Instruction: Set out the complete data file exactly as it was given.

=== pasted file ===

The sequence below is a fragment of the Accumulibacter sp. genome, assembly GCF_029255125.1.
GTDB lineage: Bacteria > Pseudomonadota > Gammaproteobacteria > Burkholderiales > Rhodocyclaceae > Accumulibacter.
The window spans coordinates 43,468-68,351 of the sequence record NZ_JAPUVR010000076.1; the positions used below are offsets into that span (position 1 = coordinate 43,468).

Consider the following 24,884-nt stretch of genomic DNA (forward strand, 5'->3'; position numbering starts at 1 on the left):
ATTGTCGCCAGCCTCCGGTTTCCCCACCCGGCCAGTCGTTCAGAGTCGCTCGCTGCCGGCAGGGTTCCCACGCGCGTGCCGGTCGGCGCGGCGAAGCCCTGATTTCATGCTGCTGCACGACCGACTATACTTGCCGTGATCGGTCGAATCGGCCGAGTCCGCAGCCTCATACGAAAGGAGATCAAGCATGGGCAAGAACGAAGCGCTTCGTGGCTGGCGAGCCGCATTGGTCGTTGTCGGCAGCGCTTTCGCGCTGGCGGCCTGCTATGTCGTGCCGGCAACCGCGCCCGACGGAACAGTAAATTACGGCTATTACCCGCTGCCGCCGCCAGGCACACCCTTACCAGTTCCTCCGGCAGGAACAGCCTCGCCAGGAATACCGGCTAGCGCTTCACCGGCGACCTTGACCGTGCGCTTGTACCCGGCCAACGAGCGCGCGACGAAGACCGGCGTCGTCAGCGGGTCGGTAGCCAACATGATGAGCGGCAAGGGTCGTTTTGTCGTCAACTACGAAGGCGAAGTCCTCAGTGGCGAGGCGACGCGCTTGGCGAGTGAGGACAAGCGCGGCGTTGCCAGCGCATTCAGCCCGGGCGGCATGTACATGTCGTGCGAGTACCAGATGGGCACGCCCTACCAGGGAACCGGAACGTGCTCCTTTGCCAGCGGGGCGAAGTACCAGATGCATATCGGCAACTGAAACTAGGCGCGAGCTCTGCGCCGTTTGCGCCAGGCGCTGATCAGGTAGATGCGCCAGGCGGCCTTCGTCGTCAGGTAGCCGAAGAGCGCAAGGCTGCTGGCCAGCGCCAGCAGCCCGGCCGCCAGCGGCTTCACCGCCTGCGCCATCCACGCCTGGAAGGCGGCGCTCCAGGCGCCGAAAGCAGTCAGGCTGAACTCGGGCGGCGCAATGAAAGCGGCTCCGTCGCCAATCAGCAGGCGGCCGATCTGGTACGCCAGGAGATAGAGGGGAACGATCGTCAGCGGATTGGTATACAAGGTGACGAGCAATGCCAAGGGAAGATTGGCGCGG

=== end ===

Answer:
The sequence below is a fragment of the Accumulibacter sp. genome, assembly GCF_029255125.1.
GTDB lineage: Bacteria > Pseudomonadota > Gammaproteobacteria > Burkholderiales > Rhodocyclaceae > Accumulibacter.
The window spans coordinates 43,468-68,351 of the sequence record NZ_JAPUVR010000076.1; the positions used below are offsets into that span (position 1 = coordinate 43,468).

Consider the following 24,884-nt stretch of genomic DNA (forward strand, 5'->3'; position numbering starts at 1 on the left):
ATTGTCGCCAGCCTCCGGTTTCCCCACCCGGCCAGTCGTTCAGAGTCGCTCGCTGCCGGCAGGGTTCCCACGCGCGTGCCGGTCGGCGCGGCGAAGCCCTGATTTCATGCTGCTGCACGACCGACTATACTTGCCGTGATCGGTCGAATCGGCCGAGTCCGCAGCCTCATACGAAAGGAGATCAAGCATGGGCAAGAACGAAGCGCTTCGTGGCTGGCGAGCCGCATTGGTCGTTGTCGGCAGCGCTTTCGCGCTGGCGGCCTGCTATGTCGTGCCGGCAACCGCGCCCGACGGAACAGTAAATTACGGCTATTACCCGCTGCCGCCGCCAGGCACACCCTTACCAGTTCCTCCGGCAGGAACAGCCTCGCCAGGAATACCGGCTAGCGCTTCACCGGCGACCTTGACCGTGCGCTTGTACCCGGCCAACGAGCGCGCGACGAAGACCGGCGTCGTCAGCGGGTCGGTAGCCAACATGATGAGCGGCAAGGGTCGTTTTGTCGTCAACTACGAAGGCGAAGTCCTCAGTGGCGAGGCGACGCGCTTGGCGAGTGAGGACAAGCGCGGCGTTGCCAGCGCATTCAGCCCGGGCGGCATGTACATGTCGTGCGAGTACCAGATGGGCACGCCCTACCAGGGAACCGGAACGTGCTCCTTTGCCAGCGGGGCGAAGTACCAGATGCATATCGGCAACTGAAACTAGGCGCGAGCTCTGCGCCGTTTGCGCCAGGCGCTGATCAGGTAGATGCGCCAGGCGGCCTTCGTCGTCAGGTAGCCGAAGAGCGCAAGGCTGCTGGCCAGCGCCAGCAGCCCGGCCGCCAGCGGCTTCACCGCCTGCGCCATCCACGCCTGGAAGGCGGCGCTCCAGGCGCCGAAAGCAGTCAGGCTGAACTCGGGCGGCGCAATGAAAGCGGCTCCGTCGCCAATCAGCAGGCGGCCGATCTGGTACGCCAGGAGATAGAGGGGAACGATCGTCAGCGGATTGGTATACAAGGTGACGAGCAATGCCAAGGGAAGATTGGCGCGG